American Aviation Pulls Proposal For Brooksville Air Center Property

American Aviation, the airport's sole fixed-base operator, has pulled its proposal from consideration, leaving just Corporate Jet Solutions of Clearwater vying for the site.


BROOKSVILLE — A letter to Hernando County Commission Chairman Dave Russell on Wednesday has placed yet another curve in the road as the commission decides on a lease for the old Brooksville Air Center property at Brooksville-Tampa Bay Regional Airport.

American Aviation, the airport's sole fixed-base operator, has pulled its proposal from consideration, leaving just Corporate Jet Solutions of Clearwater vying for the site.

American Aviation cites concerns about the expedited process of picking a company to lease the air center property and the findings in a report that American Aviation commissioned from the Aviation Management Consulting Group.

American Aviation had proposed placing a new flight training program on the site, but the consultant noted it had reservations about the appropriateness of the air center property for that operation.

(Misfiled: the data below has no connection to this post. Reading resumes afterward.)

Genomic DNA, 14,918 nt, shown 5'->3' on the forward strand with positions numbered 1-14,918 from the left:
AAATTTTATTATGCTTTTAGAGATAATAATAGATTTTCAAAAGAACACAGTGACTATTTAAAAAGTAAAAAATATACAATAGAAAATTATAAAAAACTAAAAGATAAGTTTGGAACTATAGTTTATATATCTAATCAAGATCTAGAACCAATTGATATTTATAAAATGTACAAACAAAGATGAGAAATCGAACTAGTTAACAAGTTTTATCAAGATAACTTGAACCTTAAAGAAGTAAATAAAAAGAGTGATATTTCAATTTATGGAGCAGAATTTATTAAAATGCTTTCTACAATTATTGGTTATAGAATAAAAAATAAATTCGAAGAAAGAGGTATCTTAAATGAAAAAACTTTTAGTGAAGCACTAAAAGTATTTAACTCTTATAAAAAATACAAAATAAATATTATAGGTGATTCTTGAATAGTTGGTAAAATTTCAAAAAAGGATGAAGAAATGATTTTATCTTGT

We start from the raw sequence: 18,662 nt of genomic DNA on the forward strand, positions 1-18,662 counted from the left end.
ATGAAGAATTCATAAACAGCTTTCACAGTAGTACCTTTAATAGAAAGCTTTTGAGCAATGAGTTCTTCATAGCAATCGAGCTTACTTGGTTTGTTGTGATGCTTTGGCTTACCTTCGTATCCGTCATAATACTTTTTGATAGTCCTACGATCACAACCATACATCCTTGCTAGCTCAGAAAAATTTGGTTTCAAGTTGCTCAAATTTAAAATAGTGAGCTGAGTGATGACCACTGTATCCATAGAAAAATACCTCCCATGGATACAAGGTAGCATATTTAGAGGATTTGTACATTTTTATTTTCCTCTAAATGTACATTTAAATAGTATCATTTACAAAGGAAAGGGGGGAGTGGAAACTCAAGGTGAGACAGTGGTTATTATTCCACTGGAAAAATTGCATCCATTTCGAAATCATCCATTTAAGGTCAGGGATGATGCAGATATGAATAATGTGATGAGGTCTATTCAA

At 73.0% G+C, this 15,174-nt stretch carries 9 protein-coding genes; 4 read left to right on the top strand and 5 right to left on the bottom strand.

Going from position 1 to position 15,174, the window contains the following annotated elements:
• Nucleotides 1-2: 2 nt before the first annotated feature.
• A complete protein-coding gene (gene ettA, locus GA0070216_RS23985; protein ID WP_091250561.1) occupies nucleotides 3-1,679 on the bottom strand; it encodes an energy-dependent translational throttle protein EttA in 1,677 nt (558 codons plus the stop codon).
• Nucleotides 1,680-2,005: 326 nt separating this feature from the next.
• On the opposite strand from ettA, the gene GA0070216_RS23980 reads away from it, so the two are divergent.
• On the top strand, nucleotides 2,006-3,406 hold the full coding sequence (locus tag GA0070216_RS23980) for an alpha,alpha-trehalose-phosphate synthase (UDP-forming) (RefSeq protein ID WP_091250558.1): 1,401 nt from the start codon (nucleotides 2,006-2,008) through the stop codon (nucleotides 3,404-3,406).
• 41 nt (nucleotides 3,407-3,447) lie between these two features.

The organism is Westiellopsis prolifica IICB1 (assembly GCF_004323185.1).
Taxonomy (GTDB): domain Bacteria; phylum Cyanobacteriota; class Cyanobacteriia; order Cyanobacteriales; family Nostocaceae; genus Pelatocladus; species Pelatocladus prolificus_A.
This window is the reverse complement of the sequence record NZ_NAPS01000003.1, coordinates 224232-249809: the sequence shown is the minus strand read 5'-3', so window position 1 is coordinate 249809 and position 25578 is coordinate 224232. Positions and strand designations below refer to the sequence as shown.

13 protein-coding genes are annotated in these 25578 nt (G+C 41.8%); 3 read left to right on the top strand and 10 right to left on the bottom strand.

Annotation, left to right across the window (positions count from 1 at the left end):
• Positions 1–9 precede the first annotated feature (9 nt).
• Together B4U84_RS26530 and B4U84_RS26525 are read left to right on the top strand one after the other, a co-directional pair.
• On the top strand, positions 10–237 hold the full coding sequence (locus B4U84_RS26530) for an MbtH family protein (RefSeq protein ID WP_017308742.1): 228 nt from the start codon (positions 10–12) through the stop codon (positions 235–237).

"American Aviation has identified alternative locations on the company's leased premises and on and off the airport that may be more suitable than the subject property,'' the consultant wrote.

The consultant also raised a series of questions about the proposal submitted by Corporate Jet Solutions, which wants to be the airport's second fixed-base operator. The consultant cited conflicts in Corporate Jet Solutions' numbers and its failure to meet several of the minimum standards required, including full financial disclosure.

The consultant notes that issues regarding the financial status of Corporate Jet Solutions are critical, especially given the recent bankruptcy of company vice president Bradley Dye. He went through Chapter 7 bankruptcy late last year, wiping out approximately $500,000 in debt he shared with his wife.

Tony Dye, Bradley Dye's son, is the owner of the company.

The consultant's report also notes that fuel sales at the Hernando airport are insufficient to support two fixed-base operators and that Brooksville Air Center did not thrive as a fixed-base operator.

The Hernando County Aviation Authority will hear the remaining proposal at 1:30 p.m. today at Brooksville City Hall. The Hernando County Commission will consider the lease at 2 p.m. Friday.

"The veracity of the applicants is the issue here,'' Russell said. "The question is do we have a viable business that can do something the last one couldn't do. The last one failed miserably.''

Withdrawal leaves one contender for old Brooksville Air Center site 

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